Festival of Trees Benefits Providence Children Center

By Micheal Rios, Tulalip News

Extravagantly festive Christmas trees and wreaths, each decorated with its own unique theme and style, brightened the Orca Ballroom at the Tulalip Resort Casino during the 32nd annual Festival of Trees. The week-long celebration kicked off November 28 with Opening Night festivities, continued with the excitement-filled Gala Dinner and Live Auction on December 1, and concluded December 2 with Teddy Bear Breakfast.

Each year, thousands of community members take part in the Festival of Trees – from volunteer, sponsors, and attendees – to raise funds for Children’s Services at Providence Regional Medical Center in Everett. For more than three decades, Providence Children’s Center has been providing comprehensive, family-oriented care and highly specialized therapies – such as physical, occupational, speech and feeding therapy – for children with a wide variety of special needs.

“Knowing this is one of the largest charitable events for Snohomish County, it is appropriate for us to host and participate with goodwill and sharing the opportunity to help all children in need,” stated Marilyn Sheldon, manager of Tulalip Tribes Charitable Fund, on the importance of hosting Festival of Trees and being the title sponsor. “We recognize that over 50% of Tulalip’s population is 0-24 years of age and Providence is our local hospital for care most tribal members use for emergency situations and other needs. Also, this event brings many to our facilities for the week and encourages them to come back and host their own business/charity event at our venue.”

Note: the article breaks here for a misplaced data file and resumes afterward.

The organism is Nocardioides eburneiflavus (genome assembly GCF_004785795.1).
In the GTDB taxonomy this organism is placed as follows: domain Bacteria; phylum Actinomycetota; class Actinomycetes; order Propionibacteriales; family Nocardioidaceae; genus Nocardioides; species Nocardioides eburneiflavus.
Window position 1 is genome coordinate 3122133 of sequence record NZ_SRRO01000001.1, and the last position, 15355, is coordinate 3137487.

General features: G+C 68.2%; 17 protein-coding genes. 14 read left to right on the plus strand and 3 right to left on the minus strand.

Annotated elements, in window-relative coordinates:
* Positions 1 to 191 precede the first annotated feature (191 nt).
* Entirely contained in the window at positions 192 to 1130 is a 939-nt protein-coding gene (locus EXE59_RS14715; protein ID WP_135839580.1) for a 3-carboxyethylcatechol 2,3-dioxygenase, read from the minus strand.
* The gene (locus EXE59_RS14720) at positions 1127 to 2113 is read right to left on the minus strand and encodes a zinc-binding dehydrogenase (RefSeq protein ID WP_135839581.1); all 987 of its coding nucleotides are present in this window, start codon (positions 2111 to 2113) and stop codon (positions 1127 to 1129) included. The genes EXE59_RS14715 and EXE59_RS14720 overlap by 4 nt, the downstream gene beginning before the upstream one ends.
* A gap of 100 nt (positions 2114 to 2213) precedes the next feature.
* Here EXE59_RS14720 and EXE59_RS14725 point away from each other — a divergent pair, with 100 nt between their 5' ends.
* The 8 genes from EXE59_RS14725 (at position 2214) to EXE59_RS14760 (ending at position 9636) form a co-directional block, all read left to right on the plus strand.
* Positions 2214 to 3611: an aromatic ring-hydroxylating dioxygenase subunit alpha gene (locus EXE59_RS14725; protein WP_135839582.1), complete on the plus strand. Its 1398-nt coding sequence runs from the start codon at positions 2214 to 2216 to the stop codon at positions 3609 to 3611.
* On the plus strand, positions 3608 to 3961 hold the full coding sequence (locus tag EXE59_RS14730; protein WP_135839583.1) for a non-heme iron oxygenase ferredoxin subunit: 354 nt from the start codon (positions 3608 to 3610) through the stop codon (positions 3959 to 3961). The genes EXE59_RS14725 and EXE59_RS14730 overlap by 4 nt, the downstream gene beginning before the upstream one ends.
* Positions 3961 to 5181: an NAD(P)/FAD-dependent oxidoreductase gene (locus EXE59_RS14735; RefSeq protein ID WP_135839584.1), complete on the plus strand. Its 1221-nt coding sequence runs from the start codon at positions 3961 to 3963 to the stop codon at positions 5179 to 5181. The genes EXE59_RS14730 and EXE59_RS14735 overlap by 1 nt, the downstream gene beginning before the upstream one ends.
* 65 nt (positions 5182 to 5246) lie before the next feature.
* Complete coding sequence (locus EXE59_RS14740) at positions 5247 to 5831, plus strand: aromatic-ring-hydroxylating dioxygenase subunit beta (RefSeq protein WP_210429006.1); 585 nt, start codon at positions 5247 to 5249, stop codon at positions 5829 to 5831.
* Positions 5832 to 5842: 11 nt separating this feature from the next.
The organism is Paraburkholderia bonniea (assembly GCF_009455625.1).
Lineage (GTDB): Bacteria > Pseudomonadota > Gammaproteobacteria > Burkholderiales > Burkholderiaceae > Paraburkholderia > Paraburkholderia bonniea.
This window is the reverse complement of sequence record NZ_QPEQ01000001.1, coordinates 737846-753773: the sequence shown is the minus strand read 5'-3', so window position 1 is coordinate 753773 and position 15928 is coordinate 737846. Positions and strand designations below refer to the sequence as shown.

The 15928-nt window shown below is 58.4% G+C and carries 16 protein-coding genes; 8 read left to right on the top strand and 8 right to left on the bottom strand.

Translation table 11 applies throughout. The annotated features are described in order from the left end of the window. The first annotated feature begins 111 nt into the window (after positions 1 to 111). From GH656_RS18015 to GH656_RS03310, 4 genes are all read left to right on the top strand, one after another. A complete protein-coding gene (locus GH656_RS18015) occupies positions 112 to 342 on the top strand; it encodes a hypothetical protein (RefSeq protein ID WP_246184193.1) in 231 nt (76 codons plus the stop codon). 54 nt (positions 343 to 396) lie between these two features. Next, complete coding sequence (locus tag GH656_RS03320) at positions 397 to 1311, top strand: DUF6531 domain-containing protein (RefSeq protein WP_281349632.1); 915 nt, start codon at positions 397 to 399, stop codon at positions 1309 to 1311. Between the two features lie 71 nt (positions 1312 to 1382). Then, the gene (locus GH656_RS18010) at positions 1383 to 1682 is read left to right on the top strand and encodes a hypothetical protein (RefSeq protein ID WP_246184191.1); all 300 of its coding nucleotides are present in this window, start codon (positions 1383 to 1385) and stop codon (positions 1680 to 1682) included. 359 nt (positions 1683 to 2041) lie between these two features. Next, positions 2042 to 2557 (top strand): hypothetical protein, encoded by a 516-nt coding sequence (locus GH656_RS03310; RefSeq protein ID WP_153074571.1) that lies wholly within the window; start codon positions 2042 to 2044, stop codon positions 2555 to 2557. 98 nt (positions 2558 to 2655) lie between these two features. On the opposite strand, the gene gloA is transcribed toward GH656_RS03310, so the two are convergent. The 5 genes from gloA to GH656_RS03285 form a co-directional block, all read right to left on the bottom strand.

A highlight of the holiday season, the Festival of Trees provides entertainment for countless families and children. Whether it’s a black-tie evening with a three-course dinner or a free afternoon with cookies and Santa, the Festival’s variety of events offer holiday cheer for all kinds of crowds. The beautifully decorated Christmas trees won’t soon be forgotten as their specialized themes like ‘Every Kid Needs a Hero’ and ‘Merry Lego Christmas’ to ‘Penguin’s Playground’ and ‘Mount Elegance’ capture the imagination.

During the Gala Dinner and Live Auction, the glittering Christmas trees, wreaths, and a towering tree arch were sold to the highest bidders. Several of the trees were reserved to be put on display throughout the Children’s Center as a special treat for the kids this holiday season.

As the Snohomish County community grows, the need for Children’s Center services has increased dramatically – 7% in the last year alone – which equates to almost 10,000 visits to the Center annually. Recognizing this tremendous need to provide for more children in the growing community, proceeds from the several fundraising events comprising the Festival of Trees directly supports the Children’s Center. The generosity of the donors and Festival attendees support Providence in growing and expanding the specialized therapies, equipment and educational classes that do so much to change young lives.